Hello all, I’m new here. Not a Christian myself, just a Deist. But I’m a Deist who’s interested in what happens in the afterlife, if there is one. I’ll start with my initial thoughts on universalism in general, not just Christian universalism.
I never liked the notion of eternal hell growing up as a kid. I can’t imagine any God worth the name sentencing any of his creations to eternal damnation for sins that were ultimately finite, or for different opinions on religious beliefs. Some may argue that He doesn’t “sentence” them, that they choose to go there, but that still means he knowingly created a place of eternal suffering, separation, and pain for those without faith or those who sinned enough. But I still don’t think it’s just to leave them in that state for eternity. And, if one had to have faith in Christ to be saved and nothing else could do it, then the millions or billions of humans who lived anywhere from 300,000 to 2 million years before the Bible would be screwed. And it makes sense that justice should be corrective vs retributive. It would be consistent with a God that is defined as love.
Then again, I can think of some horrible monsters throughout history (Stalin, Mao, Hitler, etc.) and I have a hard time imagining how any of them could be saved, based on the choices they made that led to the spiritual conditions they were in when they died. I know none of them usually intended to become evil, but they still caused vast pain and suffering and created ripple effects that have lasted to this day. Perhaps it’s just a human limitation of mine, but I have a hard time imagining how God could love someone like that unconditionally, or allow them the opportunity of eventual redemption, after going so far over the line.
Even though I’m sure whatever judgments or temporary hell rendered by God to the most unjust among us would be NOTHING pleasant, they would be ultimately temporary, meaning everyone will end up in the same place eventually, just taking different paths and different amounts of time to get there. Does this somehow cheapen free will (a squirrelly topic on its own)? Does it make our choices less significant? Does it weaken our sense of urgency to be as morally upstanding as we can be in the here and now? Should it change how we view those who commit acts of evil, or change how we deal with them with law, military force, etc.?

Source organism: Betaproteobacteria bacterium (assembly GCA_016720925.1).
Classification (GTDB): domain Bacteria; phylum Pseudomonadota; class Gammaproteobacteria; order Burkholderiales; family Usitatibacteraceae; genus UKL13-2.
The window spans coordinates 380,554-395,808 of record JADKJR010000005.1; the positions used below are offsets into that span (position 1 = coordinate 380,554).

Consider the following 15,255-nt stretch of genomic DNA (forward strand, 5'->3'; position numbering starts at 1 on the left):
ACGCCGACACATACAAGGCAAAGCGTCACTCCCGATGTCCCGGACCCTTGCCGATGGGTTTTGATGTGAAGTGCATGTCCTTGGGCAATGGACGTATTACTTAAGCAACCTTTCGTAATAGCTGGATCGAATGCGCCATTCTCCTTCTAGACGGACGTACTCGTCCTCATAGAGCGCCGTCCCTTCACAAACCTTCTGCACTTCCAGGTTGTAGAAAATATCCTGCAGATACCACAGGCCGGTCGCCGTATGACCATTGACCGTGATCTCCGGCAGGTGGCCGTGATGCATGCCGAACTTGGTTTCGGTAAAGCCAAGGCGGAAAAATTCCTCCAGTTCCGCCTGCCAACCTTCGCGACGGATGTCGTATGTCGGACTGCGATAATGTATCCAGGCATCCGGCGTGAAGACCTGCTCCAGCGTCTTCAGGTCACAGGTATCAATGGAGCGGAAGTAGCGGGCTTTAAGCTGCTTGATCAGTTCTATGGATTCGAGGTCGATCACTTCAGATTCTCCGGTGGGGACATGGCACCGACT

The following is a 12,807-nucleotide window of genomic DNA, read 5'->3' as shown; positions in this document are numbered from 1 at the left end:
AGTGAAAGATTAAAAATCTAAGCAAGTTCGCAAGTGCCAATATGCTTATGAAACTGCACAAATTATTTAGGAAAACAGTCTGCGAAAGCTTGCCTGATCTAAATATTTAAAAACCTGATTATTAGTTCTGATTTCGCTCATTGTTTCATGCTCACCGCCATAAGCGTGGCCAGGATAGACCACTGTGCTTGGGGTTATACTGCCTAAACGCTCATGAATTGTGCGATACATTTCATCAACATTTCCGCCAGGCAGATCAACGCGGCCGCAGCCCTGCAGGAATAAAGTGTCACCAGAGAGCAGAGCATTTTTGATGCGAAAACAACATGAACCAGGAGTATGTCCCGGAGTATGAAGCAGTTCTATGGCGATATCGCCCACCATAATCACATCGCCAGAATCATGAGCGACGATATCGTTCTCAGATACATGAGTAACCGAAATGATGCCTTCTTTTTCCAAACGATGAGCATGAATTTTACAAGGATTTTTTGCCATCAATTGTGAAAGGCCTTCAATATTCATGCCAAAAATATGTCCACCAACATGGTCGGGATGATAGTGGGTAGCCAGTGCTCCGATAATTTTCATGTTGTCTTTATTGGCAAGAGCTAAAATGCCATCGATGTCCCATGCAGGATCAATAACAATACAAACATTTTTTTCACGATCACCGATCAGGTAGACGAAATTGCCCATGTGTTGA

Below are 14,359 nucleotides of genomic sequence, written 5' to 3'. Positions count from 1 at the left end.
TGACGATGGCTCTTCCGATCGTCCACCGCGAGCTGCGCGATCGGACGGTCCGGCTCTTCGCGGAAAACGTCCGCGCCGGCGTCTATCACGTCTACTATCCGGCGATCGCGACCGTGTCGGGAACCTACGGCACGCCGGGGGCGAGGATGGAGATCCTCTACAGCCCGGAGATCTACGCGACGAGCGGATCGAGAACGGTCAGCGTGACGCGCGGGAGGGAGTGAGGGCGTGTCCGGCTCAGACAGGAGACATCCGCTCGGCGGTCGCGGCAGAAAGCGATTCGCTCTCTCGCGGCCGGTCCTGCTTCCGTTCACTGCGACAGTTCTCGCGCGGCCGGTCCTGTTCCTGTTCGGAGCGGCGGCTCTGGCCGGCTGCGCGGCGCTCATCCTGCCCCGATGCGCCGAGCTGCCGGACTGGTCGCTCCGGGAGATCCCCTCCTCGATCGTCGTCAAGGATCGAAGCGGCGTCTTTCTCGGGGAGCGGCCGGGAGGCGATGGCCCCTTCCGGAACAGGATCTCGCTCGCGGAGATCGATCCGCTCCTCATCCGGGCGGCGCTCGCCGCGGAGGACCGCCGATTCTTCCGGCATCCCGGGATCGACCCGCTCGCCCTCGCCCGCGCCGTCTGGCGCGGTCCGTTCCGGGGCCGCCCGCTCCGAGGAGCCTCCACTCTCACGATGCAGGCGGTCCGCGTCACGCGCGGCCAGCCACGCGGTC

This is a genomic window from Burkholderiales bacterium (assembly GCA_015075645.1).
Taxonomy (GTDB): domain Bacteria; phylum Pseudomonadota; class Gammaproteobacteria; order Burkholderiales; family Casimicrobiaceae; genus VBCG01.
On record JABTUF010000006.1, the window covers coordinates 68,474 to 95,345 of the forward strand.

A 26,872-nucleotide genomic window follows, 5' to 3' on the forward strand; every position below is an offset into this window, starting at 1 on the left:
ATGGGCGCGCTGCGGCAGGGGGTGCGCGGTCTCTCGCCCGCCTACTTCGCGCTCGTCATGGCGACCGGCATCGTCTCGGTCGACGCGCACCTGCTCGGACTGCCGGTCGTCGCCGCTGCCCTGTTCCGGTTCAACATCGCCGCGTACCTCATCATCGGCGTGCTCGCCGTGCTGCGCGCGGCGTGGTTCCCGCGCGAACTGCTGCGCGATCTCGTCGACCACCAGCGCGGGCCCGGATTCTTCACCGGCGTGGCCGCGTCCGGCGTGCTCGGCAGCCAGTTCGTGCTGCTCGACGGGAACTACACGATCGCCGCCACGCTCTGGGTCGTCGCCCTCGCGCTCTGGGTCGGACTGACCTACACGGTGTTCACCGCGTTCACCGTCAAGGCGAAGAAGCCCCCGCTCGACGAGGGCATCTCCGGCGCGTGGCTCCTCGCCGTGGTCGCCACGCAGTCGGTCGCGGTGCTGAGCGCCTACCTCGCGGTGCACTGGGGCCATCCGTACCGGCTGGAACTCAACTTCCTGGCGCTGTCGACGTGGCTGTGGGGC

I’m a bit conflicted on this topic, in case you couldn’t tell, although it’s also possible I’m spending too much time torturing myself with wondering about things I may not be able to understand from a limited mortal perspective. I’m in my early 20’s and I’m still trying to form a cohesive worldview in the spiritual sense, but I don’t find myself attracted to any mainstream religions. It’s important that I find my spiritual footing, as I’m headed into the Air Force as an officer soon.
So, I’d like to hear all of your best philosophical and moral reasoning arguments in favor of universalism, and I’d appreciate if you addressed some of my concerns about the notion. Feel free to quote from the Bible if you think it may help drive a point home, but I don’t personally see the Bible as a source of inerrant authority, so it’s not enough proof in and of itself for me.